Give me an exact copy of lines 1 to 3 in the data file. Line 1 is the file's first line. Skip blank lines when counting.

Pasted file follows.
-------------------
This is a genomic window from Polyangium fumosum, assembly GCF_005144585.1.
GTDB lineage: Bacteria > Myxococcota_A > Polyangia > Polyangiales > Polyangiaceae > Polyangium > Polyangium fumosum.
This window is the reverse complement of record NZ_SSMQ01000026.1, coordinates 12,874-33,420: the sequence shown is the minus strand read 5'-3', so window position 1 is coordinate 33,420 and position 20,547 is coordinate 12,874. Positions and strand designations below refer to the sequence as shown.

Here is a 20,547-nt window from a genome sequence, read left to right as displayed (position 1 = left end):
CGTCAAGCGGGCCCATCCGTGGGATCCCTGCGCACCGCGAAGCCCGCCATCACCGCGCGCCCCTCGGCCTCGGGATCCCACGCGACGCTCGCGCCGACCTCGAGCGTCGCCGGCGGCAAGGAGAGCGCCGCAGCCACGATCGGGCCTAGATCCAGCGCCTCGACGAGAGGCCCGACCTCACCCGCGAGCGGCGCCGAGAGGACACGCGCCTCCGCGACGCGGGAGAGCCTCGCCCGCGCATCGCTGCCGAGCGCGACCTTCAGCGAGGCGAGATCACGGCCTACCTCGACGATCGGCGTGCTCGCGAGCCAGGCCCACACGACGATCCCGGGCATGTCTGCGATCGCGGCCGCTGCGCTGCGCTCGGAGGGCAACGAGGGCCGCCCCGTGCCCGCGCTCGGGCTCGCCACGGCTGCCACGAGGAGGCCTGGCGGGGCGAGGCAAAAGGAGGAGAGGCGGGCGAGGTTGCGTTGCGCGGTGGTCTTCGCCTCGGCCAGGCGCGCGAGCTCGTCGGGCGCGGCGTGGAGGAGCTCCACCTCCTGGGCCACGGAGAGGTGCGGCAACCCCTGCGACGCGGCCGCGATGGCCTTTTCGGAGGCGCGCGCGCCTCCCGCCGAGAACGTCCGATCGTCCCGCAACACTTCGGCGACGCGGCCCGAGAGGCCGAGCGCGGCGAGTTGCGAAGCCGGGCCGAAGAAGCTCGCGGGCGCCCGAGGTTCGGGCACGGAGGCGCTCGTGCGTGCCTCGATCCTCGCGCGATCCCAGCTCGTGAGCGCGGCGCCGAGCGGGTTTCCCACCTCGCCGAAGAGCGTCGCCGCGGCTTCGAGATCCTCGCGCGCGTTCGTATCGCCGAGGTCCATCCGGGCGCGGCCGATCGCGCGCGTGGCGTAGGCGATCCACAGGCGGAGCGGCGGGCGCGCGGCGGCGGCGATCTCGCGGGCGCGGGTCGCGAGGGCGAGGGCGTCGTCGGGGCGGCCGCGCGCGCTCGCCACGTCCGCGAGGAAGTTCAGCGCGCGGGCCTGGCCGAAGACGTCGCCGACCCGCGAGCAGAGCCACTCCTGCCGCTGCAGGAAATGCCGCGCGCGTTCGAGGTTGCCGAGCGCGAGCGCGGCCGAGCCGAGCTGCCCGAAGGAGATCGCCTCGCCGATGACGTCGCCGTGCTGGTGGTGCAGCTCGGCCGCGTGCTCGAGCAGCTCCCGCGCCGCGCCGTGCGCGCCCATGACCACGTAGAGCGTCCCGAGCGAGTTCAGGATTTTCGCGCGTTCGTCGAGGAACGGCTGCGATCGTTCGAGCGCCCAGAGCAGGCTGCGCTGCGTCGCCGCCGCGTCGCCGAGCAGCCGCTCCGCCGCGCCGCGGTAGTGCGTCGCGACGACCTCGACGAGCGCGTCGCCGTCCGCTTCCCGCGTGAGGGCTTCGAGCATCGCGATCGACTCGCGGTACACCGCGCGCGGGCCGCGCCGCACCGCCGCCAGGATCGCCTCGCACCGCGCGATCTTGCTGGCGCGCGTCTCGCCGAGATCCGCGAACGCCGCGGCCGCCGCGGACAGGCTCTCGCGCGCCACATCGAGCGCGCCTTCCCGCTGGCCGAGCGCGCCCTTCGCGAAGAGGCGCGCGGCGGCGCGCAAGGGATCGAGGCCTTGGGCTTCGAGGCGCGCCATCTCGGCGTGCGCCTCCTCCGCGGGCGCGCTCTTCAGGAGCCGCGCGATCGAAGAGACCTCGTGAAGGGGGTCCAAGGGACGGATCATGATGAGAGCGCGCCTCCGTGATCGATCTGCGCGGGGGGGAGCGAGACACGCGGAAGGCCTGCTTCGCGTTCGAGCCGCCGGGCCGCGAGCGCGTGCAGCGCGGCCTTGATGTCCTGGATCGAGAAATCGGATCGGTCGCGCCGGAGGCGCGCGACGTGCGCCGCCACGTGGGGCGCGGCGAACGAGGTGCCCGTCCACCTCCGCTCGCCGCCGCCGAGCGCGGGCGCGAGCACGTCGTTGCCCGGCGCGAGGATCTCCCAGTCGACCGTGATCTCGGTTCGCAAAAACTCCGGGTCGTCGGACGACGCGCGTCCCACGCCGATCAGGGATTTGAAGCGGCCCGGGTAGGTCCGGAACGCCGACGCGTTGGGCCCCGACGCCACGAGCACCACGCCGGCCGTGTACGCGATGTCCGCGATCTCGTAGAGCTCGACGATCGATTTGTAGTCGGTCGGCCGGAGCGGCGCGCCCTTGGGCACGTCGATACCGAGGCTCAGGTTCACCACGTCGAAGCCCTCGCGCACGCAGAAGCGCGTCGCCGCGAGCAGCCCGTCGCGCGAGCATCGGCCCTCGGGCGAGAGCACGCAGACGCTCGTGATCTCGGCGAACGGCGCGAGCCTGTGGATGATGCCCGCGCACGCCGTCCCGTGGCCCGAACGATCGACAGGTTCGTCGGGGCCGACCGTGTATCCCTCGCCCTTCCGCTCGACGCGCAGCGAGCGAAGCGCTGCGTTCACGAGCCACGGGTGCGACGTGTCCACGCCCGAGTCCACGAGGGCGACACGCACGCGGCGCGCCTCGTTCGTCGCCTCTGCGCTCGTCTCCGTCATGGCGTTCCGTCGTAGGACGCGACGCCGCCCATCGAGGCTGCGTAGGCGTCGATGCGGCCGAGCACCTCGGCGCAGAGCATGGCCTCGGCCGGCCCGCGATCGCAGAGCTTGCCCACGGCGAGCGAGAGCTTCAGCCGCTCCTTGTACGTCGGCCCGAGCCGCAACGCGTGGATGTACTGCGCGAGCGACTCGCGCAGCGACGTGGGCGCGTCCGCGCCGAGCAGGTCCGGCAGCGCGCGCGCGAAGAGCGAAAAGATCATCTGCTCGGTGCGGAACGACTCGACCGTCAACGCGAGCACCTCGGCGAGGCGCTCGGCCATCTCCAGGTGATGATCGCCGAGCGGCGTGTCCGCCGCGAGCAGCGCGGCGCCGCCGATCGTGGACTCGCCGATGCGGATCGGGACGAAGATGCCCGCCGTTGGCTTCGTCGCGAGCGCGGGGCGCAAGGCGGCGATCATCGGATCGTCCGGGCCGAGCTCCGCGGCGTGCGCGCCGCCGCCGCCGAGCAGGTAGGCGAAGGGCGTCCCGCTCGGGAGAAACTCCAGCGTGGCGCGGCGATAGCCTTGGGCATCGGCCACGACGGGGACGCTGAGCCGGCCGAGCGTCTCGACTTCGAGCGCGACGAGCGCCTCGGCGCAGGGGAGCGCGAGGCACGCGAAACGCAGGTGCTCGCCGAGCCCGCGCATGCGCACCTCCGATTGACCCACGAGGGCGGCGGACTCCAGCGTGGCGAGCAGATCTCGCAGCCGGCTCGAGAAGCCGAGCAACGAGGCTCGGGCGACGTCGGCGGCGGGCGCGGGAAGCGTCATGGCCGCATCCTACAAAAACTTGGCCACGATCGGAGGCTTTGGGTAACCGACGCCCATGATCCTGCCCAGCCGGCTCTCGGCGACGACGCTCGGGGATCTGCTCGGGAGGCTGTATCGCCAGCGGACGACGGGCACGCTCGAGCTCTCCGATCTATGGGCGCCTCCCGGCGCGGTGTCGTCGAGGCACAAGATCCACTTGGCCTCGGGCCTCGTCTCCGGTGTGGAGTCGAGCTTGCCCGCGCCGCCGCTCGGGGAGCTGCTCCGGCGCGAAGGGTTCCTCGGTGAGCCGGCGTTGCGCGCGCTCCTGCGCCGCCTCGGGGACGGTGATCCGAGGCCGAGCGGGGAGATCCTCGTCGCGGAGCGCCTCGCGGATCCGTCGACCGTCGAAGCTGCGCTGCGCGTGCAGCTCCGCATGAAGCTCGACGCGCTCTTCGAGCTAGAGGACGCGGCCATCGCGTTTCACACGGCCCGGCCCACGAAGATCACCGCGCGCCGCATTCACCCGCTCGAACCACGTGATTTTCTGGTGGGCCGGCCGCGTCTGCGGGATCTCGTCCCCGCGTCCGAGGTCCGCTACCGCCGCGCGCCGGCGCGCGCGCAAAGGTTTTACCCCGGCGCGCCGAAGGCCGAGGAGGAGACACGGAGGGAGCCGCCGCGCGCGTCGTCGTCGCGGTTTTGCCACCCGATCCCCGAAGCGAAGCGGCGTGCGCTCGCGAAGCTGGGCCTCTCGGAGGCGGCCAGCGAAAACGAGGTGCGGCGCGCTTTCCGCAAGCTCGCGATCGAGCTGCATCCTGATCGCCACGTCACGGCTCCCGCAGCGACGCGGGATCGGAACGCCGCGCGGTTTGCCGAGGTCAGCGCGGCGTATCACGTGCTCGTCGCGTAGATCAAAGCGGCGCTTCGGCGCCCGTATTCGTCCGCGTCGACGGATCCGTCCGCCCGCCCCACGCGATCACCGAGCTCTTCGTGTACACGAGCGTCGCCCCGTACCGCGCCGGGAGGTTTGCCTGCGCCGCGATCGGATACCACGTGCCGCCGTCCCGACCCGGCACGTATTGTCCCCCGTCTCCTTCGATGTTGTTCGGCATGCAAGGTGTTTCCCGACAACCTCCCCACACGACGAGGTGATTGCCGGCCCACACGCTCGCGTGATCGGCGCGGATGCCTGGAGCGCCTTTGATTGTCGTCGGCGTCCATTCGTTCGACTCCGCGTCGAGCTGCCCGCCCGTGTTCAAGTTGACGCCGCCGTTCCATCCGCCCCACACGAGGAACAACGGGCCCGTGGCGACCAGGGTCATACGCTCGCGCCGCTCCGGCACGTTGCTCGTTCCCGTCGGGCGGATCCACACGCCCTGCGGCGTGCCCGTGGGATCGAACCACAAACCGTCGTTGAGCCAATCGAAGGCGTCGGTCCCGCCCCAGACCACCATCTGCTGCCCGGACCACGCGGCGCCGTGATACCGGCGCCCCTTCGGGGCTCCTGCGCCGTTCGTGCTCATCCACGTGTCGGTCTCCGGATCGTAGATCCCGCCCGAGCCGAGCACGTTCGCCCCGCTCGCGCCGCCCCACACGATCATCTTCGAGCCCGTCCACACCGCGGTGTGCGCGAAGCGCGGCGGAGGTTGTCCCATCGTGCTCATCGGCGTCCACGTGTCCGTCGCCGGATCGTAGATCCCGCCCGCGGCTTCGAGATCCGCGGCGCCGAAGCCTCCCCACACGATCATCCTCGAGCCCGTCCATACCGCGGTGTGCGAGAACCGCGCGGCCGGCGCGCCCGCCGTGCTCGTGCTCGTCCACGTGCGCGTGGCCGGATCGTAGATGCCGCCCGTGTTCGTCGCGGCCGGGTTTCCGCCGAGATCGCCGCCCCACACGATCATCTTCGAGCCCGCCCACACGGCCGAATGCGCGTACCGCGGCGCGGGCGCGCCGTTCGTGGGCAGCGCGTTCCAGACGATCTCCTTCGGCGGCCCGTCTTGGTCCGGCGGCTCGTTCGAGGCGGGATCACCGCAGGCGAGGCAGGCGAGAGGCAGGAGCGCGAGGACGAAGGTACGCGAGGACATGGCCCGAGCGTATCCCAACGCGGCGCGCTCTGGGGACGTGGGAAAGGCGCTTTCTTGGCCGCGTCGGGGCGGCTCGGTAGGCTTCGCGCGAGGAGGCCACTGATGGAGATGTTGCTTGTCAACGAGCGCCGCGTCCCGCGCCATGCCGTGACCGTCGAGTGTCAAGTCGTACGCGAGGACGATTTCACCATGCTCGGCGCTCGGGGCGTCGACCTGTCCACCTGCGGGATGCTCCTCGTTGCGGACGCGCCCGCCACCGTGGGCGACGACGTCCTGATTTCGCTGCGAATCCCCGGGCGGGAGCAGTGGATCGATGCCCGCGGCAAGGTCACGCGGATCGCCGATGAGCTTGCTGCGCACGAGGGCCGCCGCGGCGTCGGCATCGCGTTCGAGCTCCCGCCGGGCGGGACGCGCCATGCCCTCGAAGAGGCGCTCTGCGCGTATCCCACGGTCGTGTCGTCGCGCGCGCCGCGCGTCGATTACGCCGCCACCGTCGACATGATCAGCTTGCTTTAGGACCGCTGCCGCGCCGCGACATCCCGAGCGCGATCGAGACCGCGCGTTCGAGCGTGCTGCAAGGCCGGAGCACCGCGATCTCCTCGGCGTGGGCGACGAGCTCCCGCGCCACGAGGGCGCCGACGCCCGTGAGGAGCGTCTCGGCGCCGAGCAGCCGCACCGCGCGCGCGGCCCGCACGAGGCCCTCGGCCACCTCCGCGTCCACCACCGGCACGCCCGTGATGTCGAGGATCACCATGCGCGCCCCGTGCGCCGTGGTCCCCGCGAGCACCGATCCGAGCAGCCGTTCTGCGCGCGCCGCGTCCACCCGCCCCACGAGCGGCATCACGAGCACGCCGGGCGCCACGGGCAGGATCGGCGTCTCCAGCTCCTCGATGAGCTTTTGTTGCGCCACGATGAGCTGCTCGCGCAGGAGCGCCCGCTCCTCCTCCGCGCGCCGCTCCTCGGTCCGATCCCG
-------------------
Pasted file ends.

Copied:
This is a genomic window from Polyangium fumosum, assembly GCF_005144585.1.
GTDB lineage: Bacteria > Myxococcota_A > Polyangia > Polyangiales > Polyangiaceae > Polyangium > Polyangium fumosum.
This window is the reverse complement of record NZ_SSMQ01000026.1, coordinates 12,874-33,420: the sequence shown is the minus strand read 5'-3', so window position 1 is coordinate 33,420 and position 20,547 is coordinate 12,874. Positions and strand designations below refer to the sequence as shown.